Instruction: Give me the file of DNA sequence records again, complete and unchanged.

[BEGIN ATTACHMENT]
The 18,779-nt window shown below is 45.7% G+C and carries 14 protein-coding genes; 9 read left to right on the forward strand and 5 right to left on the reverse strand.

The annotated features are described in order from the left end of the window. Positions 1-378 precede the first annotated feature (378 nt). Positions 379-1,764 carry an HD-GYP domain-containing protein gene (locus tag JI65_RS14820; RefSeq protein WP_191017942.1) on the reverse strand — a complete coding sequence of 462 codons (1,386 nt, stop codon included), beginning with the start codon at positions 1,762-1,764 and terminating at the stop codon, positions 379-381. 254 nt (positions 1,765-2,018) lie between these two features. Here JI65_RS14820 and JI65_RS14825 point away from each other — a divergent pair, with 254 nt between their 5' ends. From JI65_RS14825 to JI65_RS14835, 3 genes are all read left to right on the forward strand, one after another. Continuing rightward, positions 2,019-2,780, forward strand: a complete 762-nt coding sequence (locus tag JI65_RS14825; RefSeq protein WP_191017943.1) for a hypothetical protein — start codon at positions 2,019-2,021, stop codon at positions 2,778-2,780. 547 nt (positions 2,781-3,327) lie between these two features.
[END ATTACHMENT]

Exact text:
The 18,779-nt window shown below is 45.7% G+C and carries 14 protein-coding genes; 9 read left to right on the forward strand and 5 right to left on the reverse strand.

The annotated features are described in order from the left end of the window. Positions 1-378 precede the first annotated feature (378 nt). Positions 379-1,764 carry an HD-GYP domain-containing protein gene (locus tag JI65_RS14820; RefSeq protein WP_191017942.1) on the reverse strand — a complete coding sequence of 462 codons (1,386 nt, stop codon included), beginning with the start codon at positions 1,762-1,764 and terminating at the stop codon, positions 379-381. 254 nt (positions 1,765-2,018) lie between these two features. Here JI65_RS14820 and JI65_RS14825 point away from each other — a divergent pair, with 254 nt between their 5' ends. From JI65_RS14825 to JI65_RS14835, 3 genes are all read left to right on the forward strand, one after another. Continuing rightward, positions 2,019-2,780, forward strand: a complete 762-nt coding sequence (locus tag JI65_RS14825; RefSeq protein WP_191017943.1) for a hypothetical protein — start codon at positions 2,019-2,021, stop codon at positions 2,778-2,780. 547 nt (positions 2,781-3,327) lie between these two features.